|SocialismToday Socialist Party magazine|
Chechnya’s rigged election
OCTOBER’S ELECTION of a new president for the war-torn Caucasian republic of Chechnya was record breaking in more ways than one. Of the original list of five serious candidates, only one made it through to polling day. The others were either disqualified by the electoral commission or were bought off with senior jobs in the Kremlin.
So it was little surprise when the results showed an 81% vote in favour of the candidate nominated by Moscow – Akhmat Kadyrov. Even more substantive was the turnout of 85%! Particularly remarkable was the fact that so many people managed to cast their votes without apparently even turning up at the polling stations. According to observers from the human rights group Helsinki Watch, the capital city of Grozny was deserted on polling day as residents had fled, fearing a wave of terrorist attacks to undermine the election.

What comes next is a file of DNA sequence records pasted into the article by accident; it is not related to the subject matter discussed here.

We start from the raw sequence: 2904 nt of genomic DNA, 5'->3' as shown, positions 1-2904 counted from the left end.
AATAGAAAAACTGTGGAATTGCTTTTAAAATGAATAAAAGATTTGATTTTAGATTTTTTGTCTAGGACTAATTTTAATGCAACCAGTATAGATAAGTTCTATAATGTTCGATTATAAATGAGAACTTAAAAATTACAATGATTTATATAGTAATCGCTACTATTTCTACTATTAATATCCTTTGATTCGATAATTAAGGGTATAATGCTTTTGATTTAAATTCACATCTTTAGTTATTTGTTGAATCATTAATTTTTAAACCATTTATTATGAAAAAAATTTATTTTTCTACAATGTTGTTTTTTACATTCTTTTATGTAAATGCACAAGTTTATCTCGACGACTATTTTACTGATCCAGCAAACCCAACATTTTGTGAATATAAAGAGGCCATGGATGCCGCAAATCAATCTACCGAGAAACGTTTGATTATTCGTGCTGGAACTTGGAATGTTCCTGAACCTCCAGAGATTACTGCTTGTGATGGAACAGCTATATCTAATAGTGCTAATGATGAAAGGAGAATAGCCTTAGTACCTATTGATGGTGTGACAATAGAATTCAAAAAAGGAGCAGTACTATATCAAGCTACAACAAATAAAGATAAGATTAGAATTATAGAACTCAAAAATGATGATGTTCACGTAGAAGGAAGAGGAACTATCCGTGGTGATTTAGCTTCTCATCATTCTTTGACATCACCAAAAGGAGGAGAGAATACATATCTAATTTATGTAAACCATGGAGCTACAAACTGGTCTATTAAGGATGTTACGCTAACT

One of these observers went to the normally crowded central market place, which she found practically empty. When she asked where all the people were, she was told: ‘What people? They all left town. It’s the elections you know. Everyone’s afraid of a terrorist act, all the papers and TV are talking about 5 October being a bad day’. When she asked the same person whether he was going to vote, he replied: ‘Vote? What for? It’s already been decided. The president has already been chosen. Only not by us but by Moscow’. With the population itself proving reluctant to participate in the voting farce, other ‘electors’ had to be found. Federal troops serving in the republic were registered and made up over 10% of the electoral roll.